Shane Lowry – 100/1: Similar to the lead up to his Open Championship last year, Shane Lowry’s ball striking is beginning to heat up. Over his last four tournaments, Lowry has gained just under a stroke per round with his overall ball striking, including +0.83 with his irons. His putting has been up and down and will need to be better if he wants to win at TPC Boston, but tee-to-green he’s right up there with the favorites for what a bettor would look for in a winner.
Other Positional Props
Jon Rahm Top 10 – +200: I’m a little gun-shy about Rahm’s 14/1 price to win the tournament, but given his recent form I really like getting 2/1 on him for a Top 10 finish. Over his last four tournaments, Rahm has gained 1.3 strokes per round with his ball striking and 0.55 on and around the greens. He also comes into this tournament off a mediocre putting performance at the PGA Championship, which is an area he has upward mobility for improvement. While I think he’ll come up short, a solid Top 10 to start off his FedEx Cup playoffs should be in order.
Tony Finau Top 10 – +335: Until he does it, betting a futures price on Finau to win isn’t for me. But he’s definitely playing at a level capable of winning given how well his ball striking statistics are. Getting more than 3/1 for a Top 10 is a nice safe harbor bet and something I have much more confidence putting money on with him.
Patrick Cantlay Top 20 – +150: He’s too good to be this mediocre. Slow starts have torpedoed good finishes over his last two tournaments, which has been frustrating for anyone who has backed him. The good news is that the ball striking numbers look good, as he’s gained 0.9 strokes per round combined off-the-tee and with his approach shots over his last four tournaments. I’m still a little burned with a few bets I’ve placed on him over the last few tournaments, but I still have faith he can at least finish inside the Top 20 this week at +150.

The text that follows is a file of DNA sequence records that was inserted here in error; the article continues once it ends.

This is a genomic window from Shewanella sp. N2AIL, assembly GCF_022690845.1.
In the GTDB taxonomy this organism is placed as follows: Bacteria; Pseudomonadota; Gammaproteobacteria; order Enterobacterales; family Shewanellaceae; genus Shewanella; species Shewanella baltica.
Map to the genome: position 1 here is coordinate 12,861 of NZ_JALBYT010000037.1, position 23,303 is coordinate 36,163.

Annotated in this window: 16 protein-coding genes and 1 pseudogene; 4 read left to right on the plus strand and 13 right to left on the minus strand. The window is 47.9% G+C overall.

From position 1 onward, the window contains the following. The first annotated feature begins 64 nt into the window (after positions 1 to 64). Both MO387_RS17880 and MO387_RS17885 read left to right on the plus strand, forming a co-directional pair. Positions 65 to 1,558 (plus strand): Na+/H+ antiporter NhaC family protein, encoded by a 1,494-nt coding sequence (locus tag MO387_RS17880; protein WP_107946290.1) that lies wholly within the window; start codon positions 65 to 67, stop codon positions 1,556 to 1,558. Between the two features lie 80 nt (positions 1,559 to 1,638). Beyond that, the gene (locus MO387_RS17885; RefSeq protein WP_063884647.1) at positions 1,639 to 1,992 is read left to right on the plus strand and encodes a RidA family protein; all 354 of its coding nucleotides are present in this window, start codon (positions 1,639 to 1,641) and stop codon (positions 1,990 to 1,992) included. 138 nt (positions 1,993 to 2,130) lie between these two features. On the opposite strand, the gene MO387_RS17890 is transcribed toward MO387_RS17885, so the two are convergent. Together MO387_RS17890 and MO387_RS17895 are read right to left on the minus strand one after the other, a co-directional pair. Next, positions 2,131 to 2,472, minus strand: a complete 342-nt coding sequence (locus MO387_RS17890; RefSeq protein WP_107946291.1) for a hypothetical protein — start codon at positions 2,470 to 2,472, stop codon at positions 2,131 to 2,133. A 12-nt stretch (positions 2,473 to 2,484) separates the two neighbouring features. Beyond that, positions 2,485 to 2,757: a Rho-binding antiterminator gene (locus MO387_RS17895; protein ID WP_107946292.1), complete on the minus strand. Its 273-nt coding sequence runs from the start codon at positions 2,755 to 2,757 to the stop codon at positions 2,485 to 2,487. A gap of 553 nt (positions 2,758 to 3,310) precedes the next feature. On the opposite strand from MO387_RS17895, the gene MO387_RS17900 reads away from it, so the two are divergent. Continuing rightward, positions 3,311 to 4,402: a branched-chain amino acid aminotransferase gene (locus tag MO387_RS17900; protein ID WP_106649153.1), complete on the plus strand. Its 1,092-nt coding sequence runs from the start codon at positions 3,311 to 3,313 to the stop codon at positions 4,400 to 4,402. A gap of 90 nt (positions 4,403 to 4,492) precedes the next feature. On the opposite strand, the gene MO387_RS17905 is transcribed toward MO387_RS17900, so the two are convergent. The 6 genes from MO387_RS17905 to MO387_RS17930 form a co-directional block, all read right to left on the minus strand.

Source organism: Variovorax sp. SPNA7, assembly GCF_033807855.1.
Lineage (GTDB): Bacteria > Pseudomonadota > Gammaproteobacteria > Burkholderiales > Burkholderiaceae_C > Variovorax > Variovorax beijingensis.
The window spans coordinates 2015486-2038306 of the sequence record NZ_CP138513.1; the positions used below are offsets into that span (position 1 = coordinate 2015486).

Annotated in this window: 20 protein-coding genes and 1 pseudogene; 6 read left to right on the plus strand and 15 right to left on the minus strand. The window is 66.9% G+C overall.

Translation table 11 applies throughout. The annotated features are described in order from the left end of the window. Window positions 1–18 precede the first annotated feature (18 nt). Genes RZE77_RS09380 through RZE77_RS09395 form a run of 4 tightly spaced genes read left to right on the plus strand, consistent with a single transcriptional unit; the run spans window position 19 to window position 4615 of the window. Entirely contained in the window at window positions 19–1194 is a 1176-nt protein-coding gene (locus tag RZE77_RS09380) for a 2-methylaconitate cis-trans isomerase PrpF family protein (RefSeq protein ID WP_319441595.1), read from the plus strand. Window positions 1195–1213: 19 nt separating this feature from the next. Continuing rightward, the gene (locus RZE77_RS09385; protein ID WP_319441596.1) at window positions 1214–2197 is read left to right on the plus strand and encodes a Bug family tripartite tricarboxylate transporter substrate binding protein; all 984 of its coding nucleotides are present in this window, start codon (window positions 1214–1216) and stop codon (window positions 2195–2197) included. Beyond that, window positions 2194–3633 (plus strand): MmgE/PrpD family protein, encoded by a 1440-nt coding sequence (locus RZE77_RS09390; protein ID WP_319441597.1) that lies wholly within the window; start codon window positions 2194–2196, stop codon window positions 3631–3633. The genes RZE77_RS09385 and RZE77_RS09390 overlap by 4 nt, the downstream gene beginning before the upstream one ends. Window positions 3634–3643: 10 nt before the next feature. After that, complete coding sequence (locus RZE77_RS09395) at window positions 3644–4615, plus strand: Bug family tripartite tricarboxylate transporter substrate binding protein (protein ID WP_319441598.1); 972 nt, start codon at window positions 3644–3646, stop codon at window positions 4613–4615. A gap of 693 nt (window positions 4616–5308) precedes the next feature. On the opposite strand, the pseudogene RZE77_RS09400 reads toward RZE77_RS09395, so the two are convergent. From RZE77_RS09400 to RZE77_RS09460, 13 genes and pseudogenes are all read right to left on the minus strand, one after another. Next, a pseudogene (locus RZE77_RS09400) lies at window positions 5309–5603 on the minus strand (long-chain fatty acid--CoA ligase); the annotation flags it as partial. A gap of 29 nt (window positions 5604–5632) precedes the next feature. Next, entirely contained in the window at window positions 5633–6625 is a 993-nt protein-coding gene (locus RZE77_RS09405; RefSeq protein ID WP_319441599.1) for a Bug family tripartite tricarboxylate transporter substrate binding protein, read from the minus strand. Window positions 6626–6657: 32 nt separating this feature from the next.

Tyrrell Hatton Top 20 – +250: After a few weeks of gross overpricing, Hatton is back to levels where I’m comfortable betting on him. There were also some silver linings to his missed cut at the PGA Championship. Hatton gained 2.5 strokes per round ball striking, yet lost 1.87 strokes per round putting. Hatton should see a bounce back with his putter, and if he can sustain solid ball striking then a Top 20 is definitely in order for him.
Other Top 20 Props to Consider:
- Scottie Scheffler – +250
- Billy Horschel – +250
- Viktor Hovland – +250
- Si Woo Kim – +300
- Harris English – +335
- Russell Henley – +335
- Harold Varner III – +400
- Dylan Frittelli – +400
- Zach Johnson – +450
- Ryan Palmer – +500
- Doc Redman – +500
- Brendan Steele – +550
- Sam Burns – +550
- Adam Long – +550
- Corey Conners – +600
- Lanto Griffin – +600
- Tom Lewis – +650
- Talor Gooch – +650
- Ryan Armour – +750
- Adam Schenk – +900
Justin Thomas over Rory McIlroy (-125): My affinity for Justin Thomas this week is above. As for Rory, the red flags continue to exist around him. Rory’s struggles with both his irons and with his putting continued at the PGA Championship, and if those aren’t clicking his ceiling his capped tremendously. JT should beat him head to head this weekend.
Shane Lowry over Cameron Champ (-110): My affinity for Shane Lowry is above. As for Cameron Champ, while he was impressive at TPC Harding Park he’ll be exposed a bit at a trickier ball-striking golf course. Champ could afford to be mediocre with his irons at TPC Harding Park because the greens and the surrounds aren’t all that complicated. At TPC Boston, however, precise iron play reigns supreme due to the nature of the greens, and that’s still an area he’s very deficient at. Lowry should beat him head to head.
Si Woo Kim +1.5 Strokes over Louis Oosthuizen (-125): At some point the party will end for Si Woo, and maybe it’s this week. But looking at both Si Woo and Oosthuizen, there’s absolutely no justification why Si Woo should be an underdog to the South African. Everything about Si Woo’s current form is tremendously better than Oosthuizen’s, and if you’re really bullish on him you can grab Si Woo to beat Oosthuizen straight up at +110. For me, I’ll grab him at +1.5 strokes just in case this is the week it all comes crashing down.